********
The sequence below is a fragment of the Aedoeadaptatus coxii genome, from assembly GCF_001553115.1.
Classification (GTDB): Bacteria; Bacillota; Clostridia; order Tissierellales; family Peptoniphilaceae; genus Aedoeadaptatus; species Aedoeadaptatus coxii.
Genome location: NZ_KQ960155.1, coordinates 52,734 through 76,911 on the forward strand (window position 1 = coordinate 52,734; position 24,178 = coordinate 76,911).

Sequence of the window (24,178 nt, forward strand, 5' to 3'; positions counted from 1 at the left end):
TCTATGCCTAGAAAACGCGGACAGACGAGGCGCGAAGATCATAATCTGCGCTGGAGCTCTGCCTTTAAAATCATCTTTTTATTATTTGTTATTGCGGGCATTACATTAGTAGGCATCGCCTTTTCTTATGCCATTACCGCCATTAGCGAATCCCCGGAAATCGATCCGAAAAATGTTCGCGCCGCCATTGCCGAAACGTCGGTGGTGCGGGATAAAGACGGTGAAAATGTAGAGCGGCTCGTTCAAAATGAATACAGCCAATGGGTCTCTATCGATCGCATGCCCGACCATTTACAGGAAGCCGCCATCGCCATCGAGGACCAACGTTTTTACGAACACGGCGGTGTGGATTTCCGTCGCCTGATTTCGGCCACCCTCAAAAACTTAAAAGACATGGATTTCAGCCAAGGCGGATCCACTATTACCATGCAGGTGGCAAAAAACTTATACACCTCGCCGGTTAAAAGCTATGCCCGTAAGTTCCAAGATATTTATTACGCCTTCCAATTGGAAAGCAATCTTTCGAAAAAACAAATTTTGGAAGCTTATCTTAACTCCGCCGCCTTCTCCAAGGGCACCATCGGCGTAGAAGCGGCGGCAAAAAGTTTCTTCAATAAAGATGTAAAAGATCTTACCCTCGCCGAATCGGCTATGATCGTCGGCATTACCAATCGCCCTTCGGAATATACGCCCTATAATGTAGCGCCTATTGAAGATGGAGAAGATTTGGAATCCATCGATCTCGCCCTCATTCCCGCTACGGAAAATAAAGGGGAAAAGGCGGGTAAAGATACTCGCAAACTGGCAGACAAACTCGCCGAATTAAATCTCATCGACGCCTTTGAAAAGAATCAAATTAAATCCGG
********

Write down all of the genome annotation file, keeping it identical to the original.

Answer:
The sequence below is a fragment of the Aedoeadaptatus coxii genome, from assembly GCF_001553115.1.
Classification (GTDB): Bacteria; Bacillota; Clostridia; order Tissierellales; family Peptoniphilaceae; genus Aedoeadaptatus; species Aedoeadaptatus coxii.
Genome location: NZ_KQ960155.1, coordinates 52,734 through 76,911 on the forward strand (window position 1 = coordinate 52,734; position 24,178 = coordinate 76,911).

Sequence of the window (24,178 nt, forward strand, 5' to 3'; positions counted from 1 at the left end):
TCTATGCCTAGAAAACGCGGACAGACGAGGCGCGAAGATCATAATCTGCGCTGGAGCTCTGCCTTTAAAATCATCTTTTTATTATTTGTTATTGCGGGCATTACATTAGTAGGCATCGCCTTTTCTTATGCCATTACCGCCATTAGCGAATCCCCGGAAATCGATCCGAAAAATGTTCGCGCCGCCATTGCCGAAACGTCGGTGGTGCGGGATAAAGACGGTGAAAATGTAGAGCGGCTCGTTCAAAATGAATACAGCCAATGGGTCTCTATCGATCGCATGCCCGACCATTTACAGGAAGCCGCCATCGCCATCGAGGACCAACGTTTTTACGAACACGGCGGTGTGGATTTCCGTCGCCTGATTTCGGCCACCCTCAAAAACTTAAAAGACATGGATTTCAGCCAAGGCGGATCCACTATTACCATGCAGGTGGCAAAAAACTTATACACCTCGCCGGTTAAAAGCTATGCCCGTAAGTTCCAAGATATTTATTACGCCTTCCAATTGGAAAGCAATCTTTCGAAAAAACAAATTTTGGAAGCTTATCTTAACTCCGCCGCCTTCTCCAAGGGCACCATCGGCGTAGAAGCGGCGGCAAAAAGTTTCTTCAATAAAGATGTAAAAGATCTTACCCTCGCCGAATCGGCTATGATCGTCGGCATTACCAATCGCCCTTCGGAATATACGCCCTATAATGTAGCGCCTATTGAAGATGGAGAAGATTTGGAATCCATCGATCTCGCCCTCATTCCCGCTACGGAAAATAAAGGGGAAAAGGCGGGTAAAGATACTCGCAAACTGGCAGACAAACTCGCCGAATTAAATCTCATCGACGCCTTTGAAAAGAATCAAATTAAATCCGG